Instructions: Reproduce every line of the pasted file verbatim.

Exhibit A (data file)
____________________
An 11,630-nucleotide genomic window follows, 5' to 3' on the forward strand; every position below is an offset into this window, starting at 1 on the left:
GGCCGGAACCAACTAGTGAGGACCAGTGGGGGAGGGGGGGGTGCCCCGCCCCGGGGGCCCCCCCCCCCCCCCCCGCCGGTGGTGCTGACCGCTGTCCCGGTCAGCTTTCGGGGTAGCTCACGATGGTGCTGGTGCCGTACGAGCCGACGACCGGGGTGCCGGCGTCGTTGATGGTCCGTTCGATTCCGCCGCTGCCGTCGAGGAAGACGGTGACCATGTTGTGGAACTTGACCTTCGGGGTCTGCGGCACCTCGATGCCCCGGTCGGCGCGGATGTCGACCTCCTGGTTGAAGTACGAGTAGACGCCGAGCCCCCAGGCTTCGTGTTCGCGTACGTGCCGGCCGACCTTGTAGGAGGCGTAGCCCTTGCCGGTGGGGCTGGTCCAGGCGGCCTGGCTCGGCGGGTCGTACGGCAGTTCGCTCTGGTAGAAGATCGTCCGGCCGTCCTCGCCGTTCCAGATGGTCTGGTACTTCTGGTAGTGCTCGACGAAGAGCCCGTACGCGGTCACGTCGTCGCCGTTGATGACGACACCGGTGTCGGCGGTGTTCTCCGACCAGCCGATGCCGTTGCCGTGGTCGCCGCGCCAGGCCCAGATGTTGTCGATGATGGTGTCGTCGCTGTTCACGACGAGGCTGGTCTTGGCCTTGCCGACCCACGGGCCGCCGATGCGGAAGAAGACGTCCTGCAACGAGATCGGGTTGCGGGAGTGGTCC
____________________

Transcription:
An 11,630-nucleotide genomic window follows, 5' to 3' on the forward strand; every position below is an offset into this window, starting at 1 on the left:
GGCCGGAACCAACTAGTGAGGACCAGTGGGGGAGGGGGGGGTGCCCCGCCCCGGGGGCCCCCCCCCCCCCCCCCGCCGGTGGTGCTGACCGCTGTCCCGGTCAGCTTTCGGGGTAGCTCACGATGGTGCTGGTGCCGTACGAGCCGACGACCGGGGTGCCGGCGTCGTTGATGGTCCGTTCGATTCCGCCGCTGCCGTCGAGGAAGACGGTGACCATGTTGTGGAACTTGACCTTCGGGGTCTGCGGCACCTCGATGCCCCGGTCGGCGCGGATGTCGACCTCCTGGTTGAAGTACGAGTAGACGCCGAGCCCCCAGGCTTCGTGTTCGCGTACGTGCCGGCCGACCTTGTAGGAGGCGTAGCCCTTGCCGGTGGGGCTGGTCCAGGCGGCCTGGCTCGGCGGGTCGTACGGCAGTTCGCTCTGGTAGAAGATCGTCCGGCCGTCCTCGCCGTTCCAGATGGTCTGGTACTTCTGGTAGTGCTCGACGAAGAGCCCGTACGCGGTCACGTCGTCGCCGTTGATGACGACACCGGTGTCGGCGGTGTTCTCCGACCAGCCGATGCCGTTGCCGTGGTCGCCGCGCCAGGCCCAGATGTTGTCGATGATGGTGTCGTCGCTGTTCACGACGAGGCTGGTCTTGGCCTTGCCGACCCACGGGCCGCCGATGCGGAAGAAGACGTCCTGCAACGAGATCGGGTTGCGGGAGTGGTCC